Occlusion training refers to blood flow restriction (BFR) to small muscle groups like the biceps and triceps, then using single-joint resistance training with 20% of a 1 rep max. The results produced up to a 300% greater increase in strength and up to an 800% greater increase in muscle thickness, over the subjects who used traditional strength training methods.
The initial reported study had noted great results for BFR exercise in small muscle groups using single-joint exercises. For example they measured the results of occlusion training on the biceps after 2 weeks of biceps curls.
At Project Swole, we are more interested in the results on large muscle groups using multi-joint exercises, such as the bench press, squat, or deadlift.
So today’s question remains: does occlusion training increase the strength and size of large muscle groups during multi-joint exercises, when blood flow is restricted from the extremities?
In a recent study by the Department of Human and Engineered Environmental Studies at The University of Tokyo, researchers studied a group of college students by restricting the blood flow to their upper arms (biceps and triceps), and asking them to perform a bench press workout.
The Bench Press Workout
- Flat Barbell Bench Press
- 4 sets for 75 total reps
- using 30% of one rep max (1rm)
- workouts were performed twice per day
- 6 days per week
- for 2 weeks
Strength: Muscle thickness for triceps and pectoralis major were both taken before and after training, and a bench press 1rm and serum anabolic hormones were measured. After two weeks of training, the subjects displayed a significant increase of 6% in 1rm bench press strength in the BFR group, but not in the control group, who lost 2% of their strength.
Size: Triceps and pectoralis muscle thickness increased for BFR subjects by 8% and 16% respectively. The control group lost 1% of their triceps mass and gained only 2% in the pecs.
These results suggest that occlusion training for the bench press leads to significant increases in muscle size and strength for the upper arm and chest muscles. We can only assume this would be true for the back and biceps when rowing or performing pull-ups; and for the quads, hamstrings, and calves when squatting or lunging. Deadlifts are a little different I think.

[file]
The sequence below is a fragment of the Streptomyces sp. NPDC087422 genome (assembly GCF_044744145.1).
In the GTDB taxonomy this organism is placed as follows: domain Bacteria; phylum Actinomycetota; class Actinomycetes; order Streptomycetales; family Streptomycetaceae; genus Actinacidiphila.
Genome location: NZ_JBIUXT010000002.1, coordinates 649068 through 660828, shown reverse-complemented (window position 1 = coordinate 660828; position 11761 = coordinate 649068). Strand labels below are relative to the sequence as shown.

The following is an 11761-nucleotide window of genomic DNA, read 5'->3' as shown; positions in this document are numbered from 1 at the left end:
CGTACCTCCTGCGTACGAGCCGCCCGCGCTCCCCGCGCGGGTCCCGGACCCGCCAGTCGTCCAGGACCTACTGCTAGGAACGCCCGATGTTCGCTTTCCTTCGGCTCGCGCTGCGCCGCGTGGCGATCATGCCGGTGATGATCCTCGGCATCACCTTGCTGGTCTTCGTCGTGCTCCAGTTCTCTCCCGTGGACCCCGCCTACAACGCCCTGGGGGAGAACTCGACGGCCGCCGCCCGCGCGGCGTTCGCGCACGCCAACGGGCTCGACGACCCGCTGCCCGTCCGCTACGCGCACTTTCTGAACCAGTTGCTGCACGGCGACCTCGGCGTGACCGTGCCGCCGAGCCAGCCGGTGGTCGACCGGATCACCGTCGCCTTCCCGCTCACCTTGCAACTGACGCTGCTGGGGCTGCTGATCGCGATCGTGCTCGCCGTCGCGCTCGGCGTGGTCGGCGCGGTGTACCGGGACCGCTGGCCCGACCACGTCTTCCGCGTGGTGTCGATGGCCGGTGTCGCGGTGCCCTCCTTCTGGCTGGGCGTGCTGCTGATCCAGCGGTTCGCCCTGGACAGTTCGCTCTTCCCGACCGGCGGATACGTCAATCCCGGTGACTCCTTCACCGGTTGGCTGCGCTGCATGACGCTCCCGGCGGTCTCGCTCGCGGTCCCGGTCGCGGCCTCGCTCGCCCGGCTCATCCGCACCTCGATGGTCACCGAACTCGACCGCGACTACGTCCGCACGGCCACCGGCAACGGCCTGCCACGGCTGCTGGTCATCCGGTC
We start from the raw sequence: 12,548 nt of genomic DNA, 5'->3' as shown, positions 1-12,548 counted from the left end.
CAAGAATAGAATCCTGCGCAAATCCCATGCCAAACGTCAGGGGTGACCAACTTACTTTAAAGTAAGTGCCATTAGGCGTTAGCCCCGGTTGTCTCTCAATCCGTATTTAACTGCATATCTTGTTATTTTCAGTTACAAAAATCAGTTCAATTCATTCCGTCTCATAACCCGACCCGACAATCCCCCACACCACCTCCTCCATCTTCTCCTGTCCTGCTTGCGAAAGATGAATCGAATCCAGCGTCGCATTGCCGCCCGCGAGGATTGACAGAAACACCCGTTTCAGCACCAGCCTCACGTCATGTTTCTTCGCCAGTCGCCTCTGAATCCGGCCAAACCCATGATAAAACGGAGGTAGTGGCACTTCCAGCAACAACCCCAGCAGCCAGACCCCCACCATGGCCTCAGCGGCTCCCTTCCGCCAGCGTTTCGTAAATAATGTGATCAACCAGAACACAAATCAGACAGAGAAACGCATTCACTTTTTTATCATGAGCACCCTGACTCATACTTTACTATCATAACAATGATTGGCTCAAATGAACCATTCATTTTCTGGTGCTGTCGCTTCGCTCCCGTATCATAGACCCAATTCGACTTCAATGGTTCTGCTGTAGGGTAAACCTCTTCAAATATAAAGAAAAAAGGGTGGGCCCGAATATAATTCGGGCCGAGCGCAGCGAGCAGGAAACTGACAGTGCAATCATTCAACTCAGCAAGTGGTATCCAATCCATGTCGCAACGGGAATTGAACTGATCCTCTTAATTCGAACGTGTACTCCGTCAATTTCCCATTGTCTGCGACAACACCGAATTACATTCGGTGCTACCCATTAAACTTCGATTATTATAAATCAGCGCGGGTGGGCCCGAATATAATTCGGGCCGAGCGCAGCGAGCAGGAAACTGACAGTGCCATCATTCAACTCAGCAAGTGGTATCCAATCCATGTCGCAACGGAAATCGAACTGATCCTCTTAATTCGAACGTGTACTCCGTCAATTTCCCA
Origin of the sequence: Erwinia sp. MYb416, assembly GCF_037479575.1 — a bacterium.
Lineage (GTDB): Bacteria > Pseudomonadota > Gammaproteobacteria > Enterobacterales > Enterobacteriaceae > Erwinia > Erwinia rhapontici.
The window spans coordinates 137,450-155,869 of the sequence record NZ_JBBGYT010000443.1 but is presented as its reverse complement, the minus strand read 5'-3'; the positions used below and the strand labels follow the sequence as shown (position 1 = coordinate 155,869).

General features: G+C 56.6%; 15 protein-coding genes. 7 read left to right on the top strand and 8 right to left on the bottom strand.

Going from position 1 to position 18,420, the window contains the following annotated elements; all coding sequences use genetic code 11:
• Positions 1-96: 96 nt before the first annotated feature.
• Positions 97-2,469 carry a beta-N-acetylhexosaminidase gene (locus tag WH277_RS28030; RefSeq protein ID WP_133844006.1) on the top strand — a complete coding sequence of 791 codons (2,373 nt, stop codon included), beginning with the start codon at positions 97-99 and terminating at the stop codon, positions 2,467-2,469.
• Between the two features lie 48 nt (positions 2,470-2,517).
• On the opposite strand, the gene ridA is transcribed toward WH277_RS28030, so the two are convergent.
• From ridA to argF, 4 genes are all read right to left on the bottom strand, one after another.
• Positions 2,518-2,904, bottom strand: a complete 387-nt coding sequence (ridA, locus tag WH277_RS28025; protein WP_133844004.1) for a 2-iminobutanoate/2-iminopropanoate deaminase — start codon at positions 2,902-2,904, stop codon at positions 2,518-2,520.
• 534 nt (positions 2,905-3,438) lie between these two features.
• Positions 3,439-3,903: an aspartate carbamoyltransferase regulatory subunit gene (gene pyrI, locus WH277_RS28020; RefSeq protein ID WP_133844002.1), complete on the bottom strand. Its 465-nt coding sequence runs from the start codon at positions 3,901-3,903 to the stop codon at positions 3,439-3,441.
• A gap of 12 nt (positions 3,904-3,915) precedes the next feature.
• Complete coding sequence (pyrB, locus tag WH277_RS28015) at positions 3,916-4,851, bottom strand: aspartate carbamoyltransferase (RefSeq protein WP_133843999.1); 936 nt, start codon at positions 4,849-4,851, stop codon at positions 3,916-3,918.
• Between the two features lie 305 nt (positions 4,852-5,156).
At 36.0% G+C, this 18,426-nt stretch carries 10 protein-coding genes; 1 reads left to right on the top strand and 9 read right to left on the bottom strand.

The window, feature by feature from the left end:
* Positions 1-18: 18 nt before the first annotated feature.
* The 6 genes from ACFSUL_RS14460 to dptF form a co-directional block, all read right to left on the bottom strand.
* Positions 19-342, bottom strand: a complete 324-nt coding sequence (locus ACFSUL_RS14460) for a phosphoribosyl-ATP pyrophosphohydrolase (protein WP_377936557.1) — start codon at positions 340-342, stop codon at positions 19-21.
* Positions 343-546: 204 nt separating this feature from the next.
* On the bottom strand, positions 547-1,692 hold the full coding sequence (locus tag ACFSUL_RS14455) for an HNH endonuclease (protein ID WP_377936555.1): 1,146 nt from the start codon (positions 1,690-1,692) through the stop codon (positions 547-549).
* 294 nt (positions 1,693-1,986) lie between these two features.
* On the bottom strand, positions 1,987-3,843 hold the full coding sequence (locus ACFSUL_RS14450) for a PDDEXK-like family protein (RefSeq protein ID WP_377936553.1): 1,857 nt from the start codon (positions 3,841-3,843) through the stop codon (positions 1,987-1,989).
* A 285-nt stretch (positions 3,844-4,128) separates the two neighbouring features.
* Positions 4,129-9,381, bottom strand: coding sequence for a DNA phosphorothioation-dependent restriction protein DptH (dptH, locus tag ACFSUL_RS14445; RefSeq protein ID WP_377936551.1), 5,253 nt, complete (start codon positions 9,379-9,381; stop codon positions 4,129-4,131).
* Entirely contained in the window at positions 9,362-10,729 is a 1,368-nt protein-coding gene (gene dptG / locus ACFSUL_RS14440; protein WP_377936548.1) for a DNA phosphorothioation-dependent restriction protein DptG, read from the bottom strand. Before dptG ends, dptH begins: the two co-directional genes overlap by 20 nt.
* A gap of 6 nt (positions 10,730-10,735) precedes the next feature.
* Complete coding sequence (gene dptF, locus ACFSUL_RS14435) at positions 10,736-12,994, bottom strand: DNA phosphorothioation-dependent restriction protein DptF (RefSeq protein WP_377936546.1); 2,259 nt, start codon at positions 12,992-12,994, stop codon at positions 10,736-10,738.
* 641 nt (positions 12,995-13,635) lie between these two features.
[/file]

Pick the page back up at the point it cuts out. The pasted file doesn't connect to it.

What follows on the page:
As before, there was no change in the baseline concentrations of anabolic hormones for either group.
Clearly we can use Kaatsu or occlusion training to increase both muscle size and muscle strength. I still think there are many disadvantages of training this way, despite the wondrous results reported by this study.
There are a million questions still unanswered about BFR training:
- What about the neurological adaptations forced by moving heavy loads?
- What about speed and power?
- What about endurance and stamina?
- What about the long term side effects of restricted blood flow in the extremities?
- How long would it take to lose those gains with reduced training frequency?
I’m still not going to recommend any Project Swole readers base their workout routines around this theory. What if someone added occlusion training to their routine for 2 months, for just one muscle group, while continuing to follow a regular workout routine designed to gain muscle, like Werewolf Training for example?
I would love to see someone do that and report their results. However, please do not attempt occlusion training if you have any medical issues related to any organs, blood conditions, high blood pressure, or really anything out of the ordinary. Definitely check with your doctor before trying anything new if you have any concerns.